On September 14, 2018, Hurricane Florence made landfall in North Carolina and over the next two days produced record-breaking rainfall the state. The storm caused major flooding and property destruction across eastern North Carolina.
In the wake of the storm, the Federal Emergency Management Agency (FEMA) funded Hope 4 NC Crisis Counseling Program grants in the state to assist in recovery and preparedness education efforts. Two RHA teams have been working under Hope 4 NC grants to educate and assist survivors in their communities.
In Anson, Guilford, Harnett, Hoke, Lee, Moore, Randolph, and Richmond counties, Cindy Pizzino and her team have been providing disaster preparedness resources and education. And in Bladen, Robeson and Scotland counties, Ivan Pride and his teams have assisted in recovery efforts — providing both immediate disaster services and ongoing recovery services.
Hope 4 NC Program Impact
Across the state, the Hope 4 NC program has produced some impressive results since its inception. Some results as of October 21, 2019:
• A total of 221,079 individual survivors have been served through Hope 4 NC CCP since September 14, 2018 when Hurricane Florence made landfall.
• More than 32,000 individuals were referred for more intensive community services, including health, behavioral health and disability services.
• More than 56,134 individuals were served since July 1, 2019. On average 3,500 individuals are served weekly. This surpasses the estimated 49,900 to be served through the RSP, by 13%.
• Since Hurricane Florence’s landfall, Hope 4 NC has served 9% of the total population of survivors living in the 27 most impacted North Carolina counties.
RHA’s Work in Central NC (Anson, Guilford, Harnett, Hoke, Lee, Moore, Randolph and Richmond counties)
Since January 2019, Cindy Pizzino and her team have been working under a grant from FEMA, administered through Sandhills Center (Local Management Entity-Managed Care Organization), to provide education on disaster preparedness as part of the Hope 4 NC Crisis Counseling Program.
On Cindy’s team, Miriam Davila who started in March is working hard in their service counties with Spanish-speaking residents to share the information. Over the summer, she spent a lot of time helping children learn how to stay safe during natural disasters. There is a very substantial Spanish-speaking population in the rural counties the team covers and Miriams’ hard work developing strong relationships in these areas has made it possible to reach new individuals.
The team’s two newest members Vicky Berrier and Caroline Jones both jumped right in and are hitting the pavement hard to share the message and involve themselves within the community to arrange presentations and discussions about disaster preparedness.
Over the summer the team participated in many community events. They also worked with more than 120 students at the Hope Academy on activities about disaster preparedness including an activity where the students made artwork representing floods and thunderstorms. [See photos above.] They also recently gave a presentation at First Health and hope to be approved to present and share throughout First Health’s system in the future. They are also working with school system superintendents to be able to visit schools and help equip kids with disaster preparedness information.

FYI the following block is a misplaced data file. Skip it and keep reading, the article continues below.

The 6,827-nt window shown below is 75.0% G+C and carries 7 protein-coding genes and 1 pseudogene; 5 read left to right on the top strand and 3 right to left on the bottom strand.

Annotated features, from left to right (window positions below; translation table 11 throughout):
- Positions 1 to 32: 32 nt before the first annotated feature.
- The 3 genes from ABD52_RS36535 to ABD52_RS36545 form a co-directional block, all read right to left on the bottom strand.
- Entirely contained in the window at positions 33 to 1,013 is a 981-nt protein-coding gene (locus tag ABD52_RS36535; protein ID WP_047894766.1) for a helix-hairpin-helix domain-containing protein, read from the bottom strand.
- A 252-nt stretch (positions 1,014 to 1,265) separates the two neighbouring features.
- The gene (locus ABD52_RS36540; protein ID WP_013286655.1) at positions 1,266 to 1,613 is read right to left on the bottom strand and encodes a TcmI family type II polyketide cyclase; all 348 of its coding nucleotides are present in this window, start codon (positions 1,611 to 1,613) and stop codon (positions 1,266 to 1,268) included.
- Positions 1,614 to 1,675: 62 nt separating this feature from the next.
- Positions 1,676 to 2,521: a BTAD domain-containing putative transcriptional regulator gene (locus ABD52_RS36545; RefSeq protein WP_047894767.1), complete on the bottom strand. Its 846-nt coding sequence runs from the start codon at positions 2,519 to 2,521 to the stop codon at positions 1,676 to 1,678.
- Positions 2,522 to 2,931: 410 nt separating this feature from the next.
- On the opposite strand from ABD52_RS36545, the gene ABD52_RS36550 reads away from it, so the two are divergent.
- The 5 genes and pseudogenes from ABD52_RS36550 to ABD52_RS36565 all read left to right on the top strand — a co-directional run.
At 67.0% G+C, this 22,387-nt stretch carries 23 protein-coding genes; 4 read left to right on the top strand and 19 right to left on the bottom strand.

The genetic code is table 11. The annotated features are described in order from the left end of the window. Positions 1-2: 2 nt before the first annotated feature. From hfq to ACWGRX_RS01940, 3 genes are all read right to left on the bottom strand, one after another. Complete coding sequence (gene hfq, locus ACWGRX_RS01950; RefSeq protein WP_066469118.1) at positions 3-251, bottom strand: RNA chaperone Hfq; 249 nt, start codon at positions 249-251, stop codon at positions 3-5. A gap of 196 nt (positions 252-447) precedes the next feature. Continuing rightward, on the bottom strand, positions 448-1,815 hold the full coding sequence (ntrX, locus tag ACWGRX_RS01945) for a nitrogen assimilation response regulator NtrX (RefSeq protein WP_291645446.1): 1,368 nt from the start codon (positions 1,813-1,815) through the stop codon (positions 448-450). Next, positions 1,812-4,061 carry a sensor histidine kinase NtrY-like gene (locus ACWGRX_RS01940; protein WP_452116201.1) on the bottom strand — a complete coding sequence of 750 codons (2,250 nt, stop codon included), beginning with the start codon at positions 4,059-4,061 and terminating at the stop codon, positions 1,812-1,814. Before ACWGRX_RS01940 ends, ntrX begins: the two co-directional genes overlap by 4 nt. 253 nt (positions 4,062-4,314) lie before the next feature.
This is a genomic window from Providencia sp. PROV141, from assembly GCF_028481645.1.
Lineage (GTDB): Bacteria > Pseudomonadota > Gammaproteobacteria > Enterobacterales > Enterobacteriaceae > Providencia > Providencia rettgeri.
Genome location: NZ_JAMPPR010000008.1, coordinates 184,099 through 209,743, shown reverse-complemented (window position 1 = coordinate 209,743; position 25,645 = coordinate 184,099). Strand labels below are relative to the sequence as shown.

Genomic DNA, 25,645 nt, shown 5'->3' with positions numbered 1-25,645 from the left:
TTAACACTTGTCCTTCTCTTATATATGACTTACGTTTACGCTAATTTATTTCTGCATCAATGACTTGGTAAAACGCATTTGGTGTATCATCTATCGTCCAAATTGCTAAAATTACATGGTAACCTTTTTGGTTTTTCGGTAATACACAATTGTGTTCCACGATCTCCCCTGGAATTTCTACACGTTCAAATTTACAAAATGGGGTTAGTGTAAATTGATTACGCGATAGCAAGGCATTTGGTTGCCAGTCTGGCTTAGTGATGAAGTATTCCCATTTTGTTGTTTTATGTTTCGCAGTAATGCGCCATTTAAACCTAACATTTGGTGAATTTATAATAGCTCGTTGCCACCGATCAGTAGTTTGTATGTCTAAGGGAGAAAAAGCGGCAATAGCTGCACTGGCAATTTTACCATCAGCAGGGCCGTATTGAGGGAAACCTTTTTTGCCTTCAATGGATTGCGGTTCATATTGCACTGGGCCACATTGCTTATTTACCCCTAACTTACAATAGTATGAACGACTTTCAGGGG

If you know of anyone who would like to receive information on disaster preparedness, please contact Cindy Pizzino at 336-618-1158 or [email protected].
RHA’s Work in Eastern NC (Bladen, Robeson and Scotland counties)
In October of 2018, Eastpointe (Local Management Entity-Managed Care Organization) reached out to RHA’s behavioral health team in the Lumberton area and asked them to provide recovery assistance to Hurricane Florence survivors in Robeson, Scotland and Bladen counties through the Hope 4 NC Crisis Counseling Program Grant (CCP).
RHA’s recovery assistance Outreach Team in Robeson, Scotland and Bladen counties worked in collaboration with Eastpointe, FEMA, the Substance Abuse and Mental Health Services Administration (SAMHSA) and the North Carolina Division of Health and Human Services (NC DHHS).
FEMA funded the grant in two phases: an initial 60-day phase to provide immediate disaster services and a second nine-month phase to provide regular services as needed for recovery. Each of the partners plays a role: SAMHSA provides technical assistance and training, NC DHHS oversees the implementation of the grant and Eastpointe serves as the liaison between RHA and NCDHHS and manages the funding from FEMA.
The goals of the Hope 4 NC CCP grants are:
• To reach large numbers of people affected by the hurricane through face-to-face outreach.
• To assess the emotional needs of survivors and make referrals to behavioral health services as needed.
• To identify tangible needs and link survivors to community resources and disaster relief services
• To provide emotional support through basic crisis counseling and education.
• To develop partnerships with local organizations.
Since October of 2018, the RHA Robeson, Scotland and Bladen Outreach Team, which consists of four Robeson County teams, plus one team each focusing on Scotland and Bladen counties, has reached out to tens of thousands of individuals and provided crisis counseling to many survivors. They have linked multitudes of survivors to much needed food and clothing and resources to get their homes repaired, started and/or participated in Long Term Recovery committees (LTR), and developed self-help groups. They are also visiting schools and daycares to provide disaster recover education.
Through our participation in the CCP grant we have provided important relief assistance to many individuals and will continue to do so until the grant ends on March 31,, 2020.*
*The government shutdown of 2019 caused the grant timelines to be extended.